Scientists took away valuable lessons from the latest trial of the joint Australia-US Hypersonic International Flight Research Experimentation (HIFiRE) Program conducted recently at the Andøya Rocket Range in Norway.
The flight experiment, known as HIFiRE 7, was designed to determine how scramjet engines start up at high altitudes, and to measure how much thrust the engines produce at lower altitudes.
The scramjet stage of the experiment commenced after completing a suborbital flight and re-entering the atmosphere as the payload accelerated to over seven times the speed of sound or 2km per second.
The scramjet engines were designed by the University of Queensland (UQ) and the flight test vehicle and control systems were designed by the Defence Science and Technology Organisation (DSTO).
Dr Ken Anderson, Chief of the DSTO Aerospace Division, said the trial was also a key technology flight to test complex systems necessary for the reorientation and control of hypersonic vehicles outside the atmosphere and in the atmosphere at hypersonic speeds.
During atmospheric re-entry, the flight data stream from the payload was lost just 15 seconds before the completion of the flight, possibly due to overheating of the voltage regulator in the telemetry system.
However, data received in the early part of the flight showed that the test vehicle was functioning perfectly, the flight was proceeding on the correct trajectory, the flight control system performed flawlessly and supersonic airflow was established in the combustor.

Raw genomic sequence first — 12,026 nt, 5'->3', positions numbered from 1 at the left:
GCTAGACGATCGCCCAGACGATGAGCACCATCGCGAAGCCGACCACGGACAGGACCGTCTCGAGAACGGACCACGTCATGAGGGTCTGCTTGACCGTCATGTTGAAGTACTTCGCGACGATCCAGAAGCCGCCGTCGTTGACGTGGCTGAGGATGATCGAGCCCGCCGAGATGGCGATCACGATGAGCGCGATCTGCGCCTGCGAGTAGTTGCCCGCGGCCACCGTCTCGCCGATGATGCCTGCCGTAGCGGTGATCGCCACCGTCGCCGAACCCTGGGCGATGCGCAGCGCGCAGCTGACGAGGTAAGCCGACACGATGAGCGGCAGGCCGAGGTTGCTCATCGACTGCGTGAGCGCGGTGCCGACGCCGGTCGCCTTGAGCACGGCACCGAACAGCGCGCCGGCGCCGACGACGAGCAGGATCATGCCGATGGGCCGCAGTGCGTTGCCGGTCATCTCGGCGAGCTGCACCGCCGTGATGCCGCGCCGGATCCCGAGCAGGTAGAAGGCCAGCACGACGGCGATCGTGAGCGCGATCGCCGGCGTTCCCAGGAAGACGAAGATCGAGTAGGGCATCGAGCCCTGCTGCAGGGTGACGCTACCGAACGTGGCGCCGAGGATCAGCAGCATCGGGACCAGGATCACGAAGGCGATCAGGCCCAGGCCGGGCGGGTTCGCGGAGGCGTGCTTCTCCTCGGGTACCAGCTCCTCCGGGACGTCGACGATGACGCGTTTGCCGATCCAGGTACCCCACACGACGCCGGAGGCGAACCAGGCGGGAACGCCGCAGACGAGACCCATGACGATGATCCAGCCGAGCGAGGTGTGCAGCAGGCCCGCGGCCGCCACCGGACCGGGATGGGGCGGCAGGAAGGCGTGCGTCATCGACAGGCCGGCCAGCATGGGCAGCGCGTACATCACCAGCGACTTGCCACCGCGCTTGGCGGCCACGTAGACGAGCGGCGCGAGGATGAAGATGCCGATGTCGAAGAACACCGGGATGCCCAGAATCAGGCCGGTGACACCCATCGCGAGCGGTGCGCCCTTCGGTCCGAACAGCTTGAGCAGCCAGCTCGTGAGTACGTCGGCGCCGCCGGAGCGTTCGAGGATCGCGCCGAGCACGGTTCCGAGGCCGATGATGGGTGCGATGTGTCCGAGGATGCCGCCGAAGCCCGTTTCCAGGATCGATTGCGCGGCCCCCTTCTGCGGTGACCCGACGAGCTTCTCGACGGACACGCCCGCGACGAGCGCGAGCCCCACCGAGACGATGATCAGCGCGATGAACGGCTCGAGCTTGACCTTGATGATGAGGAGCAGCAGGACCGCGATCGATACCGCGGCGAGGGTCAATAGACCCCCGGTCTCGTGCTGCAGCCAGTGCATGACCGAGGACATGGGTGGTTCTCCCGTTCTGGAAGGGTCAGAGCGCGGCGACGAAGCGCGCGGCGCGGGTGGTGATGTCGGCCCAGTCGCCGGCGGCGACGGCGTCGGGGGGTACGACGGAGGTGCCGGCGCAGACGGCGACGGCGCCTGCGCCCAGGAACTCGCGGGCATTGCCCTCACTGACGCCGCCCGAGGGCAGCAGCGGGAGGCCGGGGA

The Science Lead for HIFiRE 7, Professor Michael Smart from the UQ School of Mechanical and Mining Engineering, said although the complete set of data was not received, most of the new technologies worked perfectly.
“I am happy to say this has paved the way for continuing the program,” he added.
According to Dr Anderson, six flights have been conducted in the HIFiRE program over the past decade.
“During this period we have acquired a great deal of experimental data and gained extensive insight into hypersonic physics, helping us to understand the possibilities and the limits of high-speed flight,” he said.
The HIFiRE Program is investigating the fundamental science of hypersonic technology and its potential for next generation aeronautical systems. It involves ten hypersonic flights to gather aerodynamic and scramjet data that cannot be obtained in ground tests.
“Flight testing is inherently risky, but it is the best way to advance scramjet and hypersonic technologies,” Professor Smart said.
A second attempt of the flight is currently being planned in order to capitalise on the existing investment and the encouraging results seen in Flight 7.
The HIFiRE program is a joint collaboration between the US Air Force Research Laboratories (AFRL), DSTO, Boeing and UQ. The HIFiRE-7 flight trial was coordinated by DSTO, with rocket motors supplied by the German Aerospace Organisation (DLR). BAE Systems contributed with ground testing of flight software. Additional funding for the flight was provided by the Queensland State Government National and International Research Alliances grant.
In 2012, the HIFiRE Program won the prestigious von Karman Award for international collaboration in aeronautical research from the International Council of Aeronautical Sciences.
The next two flights in the HIFiRE Program will be conducted at the Woomera Test Range in South Australia during 2015 and 2016.
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